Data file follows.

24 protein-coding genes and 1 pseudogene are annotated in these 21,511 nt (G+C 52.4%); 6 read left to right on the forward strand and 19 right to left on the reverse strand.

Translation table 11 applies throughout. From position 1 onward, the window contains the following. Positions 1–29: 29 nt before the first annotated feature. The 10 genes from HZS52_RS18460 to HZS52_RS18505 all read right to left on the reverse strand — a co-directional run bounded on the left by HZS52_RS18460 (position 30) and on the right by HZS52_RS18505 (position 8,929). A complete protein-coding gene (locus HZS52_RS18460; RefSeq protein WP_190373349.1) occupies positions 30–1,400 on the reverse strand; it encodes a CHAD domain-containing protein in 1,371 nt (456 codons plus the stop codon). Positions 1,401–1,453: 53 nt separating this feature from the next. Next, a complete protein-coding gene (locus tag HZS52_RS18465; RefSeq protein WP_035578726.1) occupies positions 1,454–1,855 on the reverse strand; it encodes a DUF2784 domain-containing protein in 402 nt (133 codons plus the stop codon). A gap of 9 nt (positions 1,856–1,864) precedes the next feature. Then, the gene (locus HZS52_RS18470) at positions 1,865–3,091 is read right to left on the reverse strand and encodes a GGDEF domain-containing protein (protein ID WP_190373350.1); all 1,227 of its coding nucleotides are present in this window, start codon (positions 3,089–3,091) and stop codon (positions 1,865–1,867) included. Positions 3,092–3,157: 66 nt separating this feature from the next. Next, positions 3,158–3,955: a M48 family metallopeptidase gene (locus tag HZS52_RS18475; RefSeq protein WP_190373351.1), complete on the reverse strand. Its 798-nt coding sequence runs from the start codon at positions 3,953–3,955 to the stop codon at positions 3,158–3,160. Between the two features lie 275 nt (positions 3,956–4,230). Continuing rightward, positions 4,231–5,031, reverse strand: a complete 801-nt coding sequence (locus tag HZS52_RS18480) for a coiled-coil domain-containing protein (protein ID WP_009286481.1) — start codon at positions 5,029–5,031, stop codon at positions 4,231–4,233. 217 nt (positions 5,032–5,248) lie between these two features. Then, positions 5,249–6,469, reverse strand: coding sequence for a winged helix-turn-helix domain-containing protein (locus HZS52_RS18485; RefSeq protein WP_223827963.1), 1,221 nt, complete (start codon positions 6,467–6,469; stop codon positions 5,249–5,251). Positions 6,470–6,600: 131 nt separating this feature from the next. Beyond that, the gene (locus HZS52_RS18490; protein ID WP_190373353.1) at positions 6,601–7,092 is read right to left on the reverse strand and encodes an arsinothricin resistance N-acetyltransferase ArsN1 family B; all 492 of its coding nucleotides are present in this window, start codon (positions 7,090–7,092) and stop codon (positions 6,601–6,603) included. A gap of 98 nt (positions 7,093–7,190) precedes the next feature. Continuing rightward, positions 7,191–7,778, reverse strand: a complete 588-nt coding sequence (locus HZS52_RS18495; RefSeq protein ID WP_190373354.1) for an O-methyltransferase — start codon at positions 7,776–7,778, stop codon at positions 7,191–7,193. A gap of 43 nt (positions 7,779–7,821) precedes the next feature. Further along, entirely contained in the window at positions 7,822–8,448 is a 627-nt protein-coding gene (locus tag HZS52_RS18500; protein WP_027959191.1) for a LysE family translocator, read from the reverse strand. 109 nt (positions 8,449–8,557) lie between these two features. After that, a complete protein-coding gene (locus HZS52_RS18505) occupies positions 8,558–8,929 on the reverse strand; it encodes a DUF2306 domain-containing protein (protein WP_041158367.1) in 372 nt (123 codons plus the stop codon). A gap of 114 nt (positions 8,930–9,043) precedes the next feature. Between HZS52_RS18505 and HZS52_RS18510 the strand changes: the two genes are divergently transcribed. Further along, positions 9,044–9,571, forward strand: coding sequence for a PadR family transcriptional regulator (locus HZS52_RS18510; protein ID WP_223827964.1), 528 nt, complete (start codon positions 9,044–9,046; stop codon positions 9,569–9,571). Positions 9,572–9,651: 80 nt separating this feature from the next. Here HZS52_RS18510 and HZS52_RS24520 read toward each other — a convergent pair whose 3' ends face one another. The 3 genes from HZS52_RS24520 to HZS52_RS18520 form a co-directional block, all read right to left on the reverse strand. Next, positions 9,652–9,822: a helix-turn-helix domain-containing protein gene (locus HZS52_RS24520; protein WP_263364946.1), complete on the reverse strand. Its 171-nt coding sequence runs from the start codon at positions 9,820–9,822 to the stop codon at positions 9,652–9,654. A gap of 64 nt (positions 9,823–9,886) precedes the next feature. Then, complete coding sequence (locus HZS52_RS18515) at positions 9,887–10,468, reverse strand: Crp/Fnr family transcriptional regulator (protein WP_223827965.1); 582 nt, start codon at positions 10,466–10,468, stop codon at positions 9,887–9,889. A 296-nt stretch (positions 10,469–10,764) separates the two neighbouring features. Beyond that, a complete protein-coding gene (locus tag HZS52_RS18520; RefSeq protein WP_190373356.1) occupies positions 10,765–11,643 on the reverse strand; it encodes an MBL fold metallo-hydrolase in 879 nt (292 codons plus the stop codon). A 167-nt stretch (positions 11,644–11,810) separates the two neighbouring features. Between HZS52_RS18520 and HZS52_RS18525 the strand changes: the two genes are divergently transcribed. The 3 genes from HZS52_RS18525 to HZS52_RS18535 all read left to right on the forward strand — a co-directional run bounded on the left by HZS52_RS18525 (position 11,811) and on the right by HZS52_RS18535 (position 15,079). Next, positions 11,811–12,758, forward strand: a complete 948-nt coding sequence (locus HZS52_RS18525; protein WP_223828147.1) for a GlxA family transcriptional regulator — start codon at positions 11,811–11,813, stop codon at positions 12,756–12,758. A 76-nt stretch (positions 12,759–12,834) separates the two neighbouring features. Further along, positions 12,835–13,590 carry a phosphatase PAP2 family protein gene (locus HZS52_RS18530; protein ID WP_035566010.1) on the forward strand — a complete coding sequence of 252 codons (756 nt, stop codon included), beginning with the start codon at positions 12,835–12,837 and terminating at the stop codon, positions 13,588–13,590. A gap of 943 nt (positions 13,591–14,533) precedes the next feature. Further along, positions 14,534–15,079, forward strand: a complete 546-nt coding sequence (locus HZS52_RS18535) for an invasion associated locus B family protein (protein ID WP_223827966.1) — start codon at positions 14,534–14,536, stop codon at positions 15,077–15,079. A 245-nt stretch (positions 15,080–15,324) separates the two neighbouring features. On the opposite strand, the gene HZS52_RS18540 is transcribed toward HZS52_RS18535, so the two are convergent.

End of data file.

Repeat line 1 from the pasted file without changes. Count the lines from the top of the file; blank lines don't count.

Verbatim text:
24 protein-coding genes and 1 pseudogene are annotated in these 21,511 nt (G+C 52.4%); 6 read left to right on the forward strand and 19 right to left on the reverse strand.